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Home Editorials of Interest Taipei Times Taiwan will never be an equal partner

Taiwan will never be an equal partner

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China rolled out a fine example of its command of Orwellian language and logic on Wednesday, with the State Council Information Office’s release of a nearly 18,000-word white paper on the Dalai Lama and Tibet. Taiwan, and the rest of the world, should take note.

In the paper, Beijing declared that the exiled Tibetan leader must focus on seeking China’s forgiveness for his separatist activities. It also claimed that the Buddhist monk supports and incites the waves of self-immolations by Tibetans, and his calls for Beijing to stop its drive for more Han Chinese migration into Tibet are “tantamount to an ethnic cleansing of the [Tibetan] plateau,” adding: “The Dalai group’s logic is absurd and chilling, proposing to force tens of millions of people of other ethnic groups out of this region, where they have lived for generations.”

Such delusions and gross distortions of the facts are nothing new for the Chinese Communist Party (CCP), but they should not go unchallenged.

However, the Dalai Lama might be suffering a delusion or two himself with his comments over the past year that Chinese President Xi Jinping (習近平) might be open to starting dialogue on Tibet and describing Xi as a “realist” who is being held back by elements within the CCP. Any such hopes will surely have been quashed by the comments out of the Chinese capital in recent months, especially during the latest session of the Chinese National People’s Congress.

Yet the Dalai Lama is not alone in having such delusions. In the months leading up to Xi’s enthronement as head of the CCP and the Chinese presidency — and since then — many academics, think tank pundits and politicians have painted Xi as a liberal political reformer. Xi’s tenure so far has proven these people to be wishful dreamers and there are no indications that he will deviate from his path.

While Xi has made some changes designed to win over China’s growing middle class and hordes of migrant workers — such as easing the one-child policy and household registration system restrictions, abolishing the re-education camps and a far-reaching crackdown on high-level corruption within the party and state-run enterprises — he has also presided over a renewed assault on human rights and political freedoms.

He has also made it clear that he does not support either constitutional reform or judicial independence, which are crucial to loosening the CCP’s dictatorial rule. Then there is the cult of personality that is developing around Xi, which is never a good sign in a reformer.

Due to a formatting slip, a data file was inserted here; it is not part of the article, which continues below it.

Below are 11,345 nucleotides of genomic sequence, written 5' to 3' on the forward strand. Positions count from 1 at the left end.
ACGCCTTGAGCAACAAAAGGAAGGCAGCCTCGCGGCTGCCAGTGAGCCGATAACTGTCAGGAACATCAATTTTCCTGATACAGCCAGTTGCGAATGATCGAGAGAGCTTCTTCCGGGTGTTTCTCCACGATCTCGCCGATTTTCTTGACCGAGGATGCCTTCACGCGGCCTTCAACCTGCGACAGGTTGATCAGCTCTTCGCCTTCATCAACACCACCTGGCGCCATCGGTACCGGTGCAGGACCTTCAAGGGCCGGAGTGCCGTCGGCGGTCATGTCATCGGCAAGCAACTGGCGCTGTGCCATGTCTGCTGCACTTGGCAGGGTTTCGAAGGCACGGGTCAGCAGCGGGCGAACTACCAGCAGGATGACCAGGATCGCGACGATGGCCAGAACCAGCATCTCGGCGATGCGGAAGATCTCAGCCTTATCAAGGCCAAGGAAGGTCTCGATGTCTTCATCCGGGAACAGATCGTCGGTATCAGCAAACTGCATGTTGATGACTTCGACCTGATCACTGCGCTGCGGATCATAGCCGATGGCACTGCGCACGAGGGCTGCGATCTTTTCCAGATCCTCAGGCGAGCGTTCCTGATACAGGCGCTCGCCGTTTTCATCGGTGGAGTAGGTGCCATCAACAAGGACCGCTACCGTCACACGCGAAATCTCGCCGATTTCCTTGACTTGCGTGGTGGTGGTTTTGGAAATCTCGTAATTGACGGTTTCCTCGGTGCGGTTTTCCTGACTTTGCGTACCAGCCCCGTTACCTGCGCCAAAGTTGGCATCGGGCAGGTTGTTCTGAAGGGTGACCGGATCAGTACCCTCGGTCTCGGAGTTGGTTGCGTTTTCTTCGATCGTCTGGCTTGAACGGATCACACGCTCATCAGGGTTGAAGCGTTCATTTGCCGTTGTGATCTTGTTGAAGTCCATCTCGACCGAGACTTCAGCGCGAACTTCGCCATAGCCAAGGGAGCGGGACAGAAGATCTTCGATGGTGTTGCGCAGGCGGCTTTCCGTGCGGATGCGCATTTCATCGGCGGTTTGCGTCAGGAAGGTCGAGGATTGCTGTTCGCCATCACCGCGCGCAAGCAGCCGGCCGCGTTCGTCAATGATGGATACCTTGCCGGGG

In addition, the ramping up of Chinese claims to islands and land reclamation efforts in the South China Sea ensures tensions in the region will only increase.

Beijing’s attitude toward the Dalai Lama, Tibetans’ aspirations and those seeking a greater voice in public affairs in China — such as the five members of the Women’s Rights Action Group held for more than a month because they wanted to protest sexual harassment on public transportation — does not bode well for Taiwan.

All the kowtowing to Beijing over the past decade by the Chinese Nationalist Party (KMT), talk of “descendants of the yellow emperor,” “family” and the economic agreements sought by the current administration might have brought limited economic benefits to Taiwan, but they have done nothing to ease the CCP’s antagonistic stance toward Taiwan as a nation or the fundamental freedoms and rights that Taiwanese have fought so hard to enjoy.

Taiwan still needs to engage with China, but it should not pretend that Xi and his cohorts would ever be willing to treat Taipei as an equal, or want what is best for Taiwanese. Like the Dalai Lama, Taiwanese have no need to apologize to Beijing for anything.

Source: Taipei Times - Editorials 2015/04/18

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Questions as to whether President Ma Ying-jeou (馬英九) was misquoted during an interview with foreign media are once again the subject of discussion, adding to a long string of back-and-forth mix-ups.

The Government Information Office (GIO) on Saturday asked a Japanese daily to run a correction on comments about cross-strait relations that were attributed to the president during an interview published last week.

A report by the Yomiuri Shimbun which said that Ma had accepted the “one China” principle was “inconsistent with the facts,” the GIO said, referring to the interview transcript that has since been posted on the Presidential Office Web site.